Question Suggestion for motherboard for Ryzen 5 3600

Saptarshi Mondal

Honorable
Jan 16, 2014
52
0
10,530
0
Hello,
It's me again..
I decided to upgrade my current intel build to a ryzen one.. to do that I need a motherboard , a CPU and RAM only...
I already chose my CPU to be Ryzen 5 3600 and a 16GB (8GB x 2) DDR4 kit from G.Skill for the memory..

For the Motherboard, what I initially chose was Asrock B450M Pro4 as I noticed many positive review on it's stability (including from LinusTechTips) during Overclocking.

But the problem is, that model is currently unavailable (any where). So I decided to get the Gigabyte B450 AORUS M .. But I haven't came across any review on it about its overclocking performance and stability..

If anyone can share their thoughts and experiences on it, that would be great...

Thank you,
Saptarshi
 

TJ Hooker

Illustrious
Herald
What do you mean??
Read some reviews of the Ryzen 3600 (or Ryzen 3000 CPUs in general) and look at what there overclocking results are like. Most of time the all-core overclock they can achieve is less than or equal to the normal max boost clock of the CPU, even with high end X570 boards. So in most cases manual overclocking results in a little better multithreaded performance and a little worse single threaded performance. For gaming, it often makes little difference, and can actually hurt performance a tiny bit in some cases.

If you liked the ASRock Pro4 a similar option would be the ASRock Steel Legend. If you're buying the board in person look for a little "ready for ryzen 3000" sticker on it, otherwise you'll probably want to confirm with the retailer that the board comes with a BIOS recent enough to support Ryzen 3000.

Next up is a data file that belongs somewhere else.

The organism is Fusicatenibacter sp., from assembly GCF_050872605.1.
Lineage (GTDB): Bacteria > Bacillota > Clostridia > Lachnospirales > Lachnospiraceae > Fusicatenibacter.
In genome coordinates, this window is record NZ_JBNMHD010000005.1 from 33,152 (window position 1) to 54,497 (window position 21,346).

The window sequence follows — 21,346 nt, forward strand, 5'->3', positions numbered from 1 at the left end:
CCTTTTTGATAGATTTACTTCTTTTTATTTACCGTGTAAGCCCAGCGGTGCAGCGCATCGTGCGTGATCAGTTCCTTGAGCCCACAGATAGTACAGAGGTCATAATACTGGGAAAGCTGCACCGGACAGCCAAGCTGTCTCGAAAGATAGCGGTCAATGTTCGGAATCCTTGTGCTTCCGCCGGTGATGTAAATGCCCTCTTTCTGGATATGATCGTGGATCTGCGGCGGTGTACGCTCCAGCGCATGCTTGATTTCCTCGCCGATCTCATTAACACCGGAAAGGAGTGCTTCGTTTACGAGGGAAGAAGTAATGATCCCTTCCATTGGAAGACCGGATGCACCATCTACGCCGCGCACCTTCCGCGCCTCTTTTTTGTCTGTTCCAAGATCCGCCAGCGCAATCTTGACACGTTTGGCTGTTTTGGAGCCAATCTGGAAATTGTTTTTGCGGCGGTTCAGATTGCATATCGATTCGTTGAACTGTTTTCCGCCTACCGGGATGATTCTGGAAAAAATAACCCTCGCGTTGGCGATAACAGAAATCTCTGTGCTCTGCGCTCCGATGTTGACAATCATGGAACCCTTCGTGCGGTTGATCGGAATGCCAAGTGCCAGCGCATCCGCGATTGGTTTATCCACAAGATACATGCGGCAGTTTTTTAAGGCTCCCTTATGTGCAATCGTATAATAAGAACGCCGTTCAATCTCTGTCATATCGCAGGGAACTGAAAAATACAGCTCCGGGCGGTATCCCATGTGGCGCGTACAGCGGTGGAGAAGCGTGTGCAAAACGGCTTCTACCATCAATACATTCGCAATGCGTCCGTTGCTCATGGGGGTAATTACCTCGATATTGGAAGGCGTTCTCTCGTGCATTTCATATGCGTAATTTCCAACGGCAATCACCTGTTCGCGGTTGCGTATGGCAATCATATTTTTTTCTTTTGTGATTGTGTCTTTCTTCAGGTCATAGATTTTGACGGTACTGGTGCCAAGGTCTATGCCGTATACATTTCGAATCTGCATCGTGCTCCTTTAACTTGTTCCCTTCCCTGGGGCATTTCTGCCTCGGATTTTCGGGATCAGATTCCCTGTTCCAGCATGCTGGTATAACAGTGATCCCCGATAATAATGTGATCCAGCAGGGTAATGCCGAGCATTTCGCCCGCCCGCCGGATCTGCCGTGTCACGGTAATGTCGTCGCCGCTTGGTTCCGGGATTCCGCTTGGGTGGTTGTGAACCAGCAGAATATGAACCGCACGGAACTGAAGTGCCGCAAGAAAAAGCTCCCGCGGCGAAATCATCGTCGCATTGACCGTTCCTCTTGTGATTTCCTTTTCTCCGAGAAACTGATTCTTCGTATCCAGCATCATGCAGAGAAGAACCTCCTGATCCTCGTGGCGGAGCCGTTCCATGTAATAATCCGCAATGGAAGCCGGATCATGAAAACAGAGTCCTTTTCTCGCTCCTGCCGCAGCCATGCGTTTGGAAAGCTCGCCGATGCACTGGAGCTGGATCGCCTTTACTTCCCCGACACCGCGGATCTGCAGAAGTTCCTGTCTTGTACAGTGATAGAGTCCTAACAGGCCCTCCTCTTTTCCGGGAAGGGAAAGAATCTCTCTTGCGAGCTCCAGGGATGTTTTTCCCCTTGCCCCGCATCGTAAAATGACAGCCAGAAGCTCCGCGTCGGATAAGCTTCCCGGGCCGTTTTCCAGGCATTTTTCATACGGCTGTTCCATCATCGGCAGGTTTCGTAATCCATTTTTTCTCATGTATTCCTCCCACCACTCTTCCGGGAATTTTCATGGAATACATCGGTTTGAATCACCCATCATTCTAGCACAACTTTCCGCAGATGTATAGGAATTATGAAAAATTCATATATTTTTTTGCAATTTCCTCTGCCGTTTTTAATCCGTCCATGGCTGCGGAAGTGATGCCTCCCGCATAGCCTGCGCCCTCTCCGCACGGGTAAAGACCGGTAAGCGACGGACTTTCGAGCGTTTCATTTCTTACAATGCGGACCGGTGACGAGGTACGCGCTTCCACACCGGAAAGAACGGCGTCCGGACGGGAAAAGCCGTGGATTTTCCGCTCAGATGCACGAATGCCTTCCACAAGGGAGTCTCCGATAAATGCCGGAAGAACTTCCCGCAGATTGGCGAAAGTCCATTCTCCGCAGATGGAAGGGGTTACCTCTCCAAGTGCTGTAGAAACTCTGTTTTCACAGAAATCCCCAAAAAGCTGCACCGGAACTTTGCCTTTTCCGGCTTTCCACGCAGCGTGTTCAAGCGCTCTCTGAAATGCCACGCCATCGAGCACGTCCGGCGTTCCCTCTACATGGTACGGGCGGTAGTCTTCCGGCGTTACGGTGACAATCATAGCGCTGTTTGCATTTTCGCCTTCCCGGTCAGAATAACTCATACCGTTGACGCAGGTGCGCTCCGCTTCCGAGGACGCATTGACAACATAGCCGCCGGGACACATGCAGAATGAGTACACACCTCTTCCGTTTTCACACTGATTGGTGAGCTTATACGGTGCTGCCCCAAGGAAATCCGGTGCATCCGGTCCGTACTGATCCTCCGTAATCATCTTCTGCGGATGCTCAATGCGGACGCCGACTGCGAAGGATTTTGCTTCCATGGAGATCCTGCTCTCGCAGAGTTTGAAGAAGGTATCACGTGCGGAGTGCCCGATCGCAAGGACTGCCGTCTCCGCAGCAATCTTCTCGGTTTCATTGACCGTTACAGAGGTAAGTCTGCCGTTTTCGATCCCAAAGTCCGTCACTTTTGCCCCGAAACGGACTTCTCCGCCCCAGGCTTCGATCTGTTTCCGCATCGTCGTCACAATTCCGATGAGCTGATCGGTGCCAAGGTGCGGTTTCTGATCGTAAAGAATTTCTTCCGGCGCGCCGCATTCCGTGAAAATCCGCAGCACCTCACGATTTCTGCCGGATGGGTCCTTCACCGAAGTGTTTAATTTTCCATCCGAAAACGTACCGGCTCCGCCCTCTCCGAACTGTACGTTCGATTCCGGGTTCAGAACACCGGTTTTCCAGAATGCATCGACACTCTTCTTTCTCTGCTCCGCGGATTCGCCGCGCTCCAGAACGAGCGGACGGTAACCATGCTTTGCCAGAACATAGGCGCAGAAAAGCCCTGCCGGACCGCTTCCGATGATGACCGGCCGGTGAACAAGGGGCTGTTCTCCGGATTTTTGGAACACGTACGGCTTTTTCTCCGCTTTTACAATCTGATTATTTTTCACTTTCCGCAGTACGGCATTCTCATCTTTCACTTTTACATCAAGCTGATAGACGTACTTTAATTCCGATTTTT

Saptarshi Mondal

Honorable
Jan 16, 2014
52
0
10,530
0
Read some reviews of the Ryzen 3600 (or Ryzen 3000 CPUs in general) and look at what there overclocking results are like. Most of time the all-core overclock they can achieve is less than or equal to the normal max boost clock of the CPU, even with high end X570 boards. So in most cases manual overclocking results in a little better multithreaded performance and a little worse single threaded performance. For gaming, it often makes little difference, and can actually hurt performance a tiny bit in some cases.

If you liked the ASRock Pro4 a similar option would be the ASRock Steel Legend. If you're buying the board in person look for a little "ready for ryzen 3000" sticker on it, otherwise you'll probably want to confirm with the retailer that the board comes with a BIOS recent enough to support Ryzen 3000.
So I have better chance of getting better performance by getting a 2600X and OC it than 3600?
 

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